Tune Your Training, Part 1: Specialization

A specialist martial artist, at their most focused, tunes their training toward a single discipline and a single context. This type of specialization is something that perhaps came first to us in the Western Martial Arts with duels. For these one-on-one conflicts individuals would train to fight within a fixed set of rules and conventions, sometimes imposed by the state (in the case of judicial dueling) or by societal norms (in the case of honour duels).

A single purpose

Today the main driver of specialization is competition. By specializing, a combatant can focus every hour of their training on a single end whether that be victory in a tournament, or survival in a duel. Many who engage in tournaments even specialize their techniques down to a core set of two to four and practice only on one dominant side. If you and your potential opponents have only 10 hours a week to spend on training, intensely training a limited set of actions means that you are able to get to a much higher level than an opponent who spreads out their work.
Here you might think of the Bruce Lee quote “I am not afraid of the man who has practiced 10,000 kicks once. I am afraid of the man who has practice one kick 10,000 times.” The greater the diversity of actions, weapons, and contexts, the more that training value is divided up, and thus the lower overall level you might achieve. Here you might think of the figure of speech “Jack of all trades, master of none.”

A single reward

So in a context like a tournament or a duel where the conditions are fixed and the best techniques are known, being a specialist has a payoff. If you and your opponent have the same number of hours to train and your opponent generalizes while you specialize, provided you picked the right techniques, you’ll be ahead of them in the game.
But generalization also has its benefits. Read more about them next week.
Until then, I would love to hear how specialization has either helped or hurt your own training goals. Please take a moment to leave us a few words of your experience in the comments. I look forward to reading them. Thanks!

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  1. Since my training in HEMA is still at the novice level, I can’t really comment on this as it applies to swordplay; however, in my day job as a programmer, I’ve seen it all too often. I know people who just do iOS (iPhone) programming. Period. I also know people who do pretty much everything, but their knowledge on all the things they know is a lot more basic.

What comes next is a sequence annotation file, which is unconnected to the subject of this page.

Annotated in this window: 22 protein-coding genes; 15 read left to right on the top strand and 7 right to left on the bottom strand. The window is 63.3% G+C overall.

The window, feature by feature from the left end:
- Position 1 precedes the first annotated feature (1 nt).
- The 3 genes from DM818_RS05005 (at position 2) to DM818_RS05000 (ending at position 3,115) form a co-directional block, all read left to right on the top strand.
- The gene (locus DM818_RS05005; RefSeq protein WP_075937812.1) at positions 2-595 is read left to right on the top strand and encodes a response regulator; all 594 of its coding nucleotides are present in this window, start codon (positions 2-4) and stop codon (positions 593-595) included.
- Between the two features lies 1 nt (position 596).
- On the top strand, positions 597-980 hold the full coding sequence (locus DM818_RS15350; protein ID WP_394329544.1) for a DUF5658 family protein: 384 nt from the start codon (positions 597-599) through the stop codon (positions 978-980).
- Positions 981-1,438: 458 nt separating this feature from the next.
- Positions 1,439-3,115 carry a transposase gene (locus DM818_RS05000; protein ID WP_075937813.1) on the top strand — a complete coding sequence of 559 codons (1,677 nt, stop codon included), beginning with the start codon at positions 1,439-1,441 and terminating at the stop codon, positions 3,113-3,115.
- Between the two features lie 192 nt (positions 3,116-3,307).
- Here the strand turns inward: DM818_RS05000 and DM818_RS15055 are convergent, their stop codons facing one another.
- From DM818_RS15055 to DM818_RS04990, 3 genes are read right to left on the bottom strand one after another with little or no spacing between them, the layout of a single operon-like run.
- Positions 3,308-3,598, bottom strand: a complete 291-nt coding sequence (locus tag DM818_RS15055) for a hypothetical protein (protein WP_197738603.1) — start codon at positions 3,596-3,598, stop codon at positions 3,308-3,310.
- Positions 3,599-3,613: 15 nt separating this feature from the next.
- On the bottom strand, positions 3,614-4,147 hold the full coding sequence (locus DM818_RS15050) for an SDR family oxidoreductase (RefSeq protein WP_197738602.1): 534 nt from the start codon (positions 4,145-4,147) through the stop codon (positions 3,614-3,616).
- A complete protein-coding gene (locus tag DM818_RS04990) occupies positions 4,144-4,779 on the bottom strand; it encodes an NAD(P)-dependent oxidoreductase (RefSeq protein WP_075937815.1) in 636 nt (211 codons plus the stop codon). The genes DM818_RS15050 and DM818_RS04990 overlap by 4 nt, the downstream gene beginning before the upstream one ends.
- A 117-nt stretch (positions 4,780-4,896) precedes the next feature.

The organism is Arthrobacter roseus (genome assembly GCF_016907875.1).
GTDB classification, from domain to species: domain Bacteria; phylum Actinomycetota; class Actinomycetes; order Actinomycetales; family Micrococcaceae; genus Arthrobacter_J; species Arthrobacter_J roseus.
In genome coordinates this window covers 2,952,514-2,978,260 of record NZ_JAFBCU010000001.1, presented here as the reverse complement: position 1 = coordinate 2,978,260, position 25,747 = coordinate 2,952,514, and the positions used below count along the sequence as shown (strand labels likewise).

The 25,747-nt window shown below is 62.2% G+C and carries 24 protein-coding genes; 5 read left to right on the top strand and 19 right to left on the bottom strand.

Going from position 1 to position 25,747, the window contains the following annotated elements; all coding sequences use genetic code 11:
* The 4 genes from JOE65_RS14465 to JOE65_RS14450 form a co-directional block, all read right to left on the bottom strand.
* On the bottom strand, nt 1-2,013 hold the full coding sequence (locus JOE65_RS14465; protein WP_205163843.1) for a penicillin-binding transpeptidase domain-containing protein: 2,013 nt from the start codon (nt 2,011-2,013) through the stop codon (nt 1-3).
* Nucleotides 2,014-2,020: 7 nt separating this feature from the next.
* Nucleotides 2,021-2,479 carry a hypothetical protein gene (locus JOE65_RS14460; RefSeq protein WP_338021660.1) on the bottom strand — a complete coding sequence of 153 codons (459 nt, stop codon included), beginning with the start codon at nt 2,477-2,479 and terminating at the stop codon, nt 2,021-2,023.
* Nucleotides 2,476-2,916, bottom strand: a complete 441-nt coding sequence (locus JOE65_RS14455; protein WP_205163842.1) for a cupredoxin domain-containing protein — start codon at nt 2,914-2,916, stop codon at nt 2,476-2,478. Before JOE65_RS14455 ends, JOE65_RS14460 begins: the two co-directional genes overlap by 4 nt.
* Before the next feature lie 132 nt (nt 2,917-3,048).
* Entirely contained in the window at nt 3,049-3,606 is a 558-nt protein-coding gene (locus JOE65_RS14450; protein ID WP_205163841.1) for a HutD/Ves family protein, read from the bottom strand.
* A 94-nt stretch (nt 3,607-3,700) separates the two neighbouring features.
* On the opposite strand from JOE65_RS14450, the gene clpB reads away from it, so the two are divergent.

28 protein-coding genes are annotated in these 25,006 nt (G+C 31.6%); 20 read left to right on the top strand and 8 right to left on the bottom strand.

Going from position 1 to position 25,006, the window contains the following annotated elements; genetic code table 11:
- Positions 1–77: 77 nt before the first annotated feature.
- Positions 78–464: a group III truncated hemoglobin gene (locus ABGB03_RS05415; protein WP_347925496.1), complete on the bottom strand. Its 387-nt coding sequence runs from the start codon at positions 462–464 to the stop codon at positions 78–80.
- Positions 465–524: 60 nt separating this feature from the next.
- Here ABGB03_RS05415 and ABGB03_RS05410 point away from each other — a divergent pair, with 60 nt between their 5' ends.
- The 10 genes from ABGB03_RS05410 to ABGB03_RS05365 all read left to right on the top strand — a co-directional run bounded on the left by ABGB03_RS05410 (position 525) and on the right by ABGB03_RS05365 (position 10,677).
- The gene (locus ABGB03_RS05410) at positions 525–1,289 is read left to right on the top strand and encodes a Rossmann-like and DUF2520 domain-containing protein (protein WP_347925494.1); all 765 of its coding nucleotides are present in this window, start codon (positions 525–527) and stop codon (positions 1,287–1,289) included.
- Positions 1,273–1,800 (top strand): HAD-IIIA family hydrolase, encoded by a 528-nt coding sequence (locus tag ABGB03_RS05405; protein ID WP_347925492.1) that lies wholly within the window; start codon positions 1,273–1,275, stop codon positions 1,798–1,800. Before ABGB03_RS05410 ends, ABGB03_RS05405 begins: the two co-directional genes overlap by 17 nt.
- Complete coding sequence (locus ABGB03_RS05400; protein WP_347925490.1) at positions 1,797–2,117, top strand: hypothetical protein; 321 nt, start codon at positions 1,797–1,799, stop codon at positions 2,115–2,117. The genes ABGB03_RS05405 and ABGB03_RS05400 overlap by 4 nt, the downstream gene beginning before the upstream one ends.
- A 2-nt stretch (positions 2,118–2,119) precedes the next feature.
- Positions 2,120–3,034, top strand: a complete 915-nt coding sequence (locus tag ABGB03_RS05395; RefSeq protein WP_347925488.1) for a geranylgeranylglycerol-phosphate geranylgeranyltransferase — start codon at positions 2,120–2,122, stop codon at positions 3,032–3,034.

But what’s nice is, it’s not an all-or-nothing choice. My favorite programming language (and the one I focus on the most, and the one I’ve come to know best) is C, but there’s no rule saying I can’t mess with some Python scripting (and I do web stuff at work, so I’ve come to know web stuff pretty well too). So I guess “jack of all trades, and working-towards-mastery-of-one-or-two”? 🙂
    Returning to HEMA, My real interest is in the sword and buckler. But both my swords are “hand and a half” which means they’re too heavy to train exclusively on that. I’m going through the sidesword fundamentals course, but still enjoy following the daily drill on longsword. Eventually I might dabble in some unarmed stuff, maybe even daggers or rapier, but my primary focus will probably be on the sidesword for a long time. So whether it’s function calls or fendente cuts, my approach to learning is a mix: usually about 60-80% specialized, but I like to branch out and at least have a working knowledge of other disciplines. It keeps things fresh and interesting, and (especially in martial arts) I find it a lot easier to keep going when the workout is fun.

    1. hi mikey32328. Great comments. I’m behind you 100% when it comes to starting out–focus on something you find the most inspiring, like sword and buckler. There will always be time to branch out as you go along. Great to hear from you, and your programming angle makes for a very interesting read. Thanks for contributing! GregR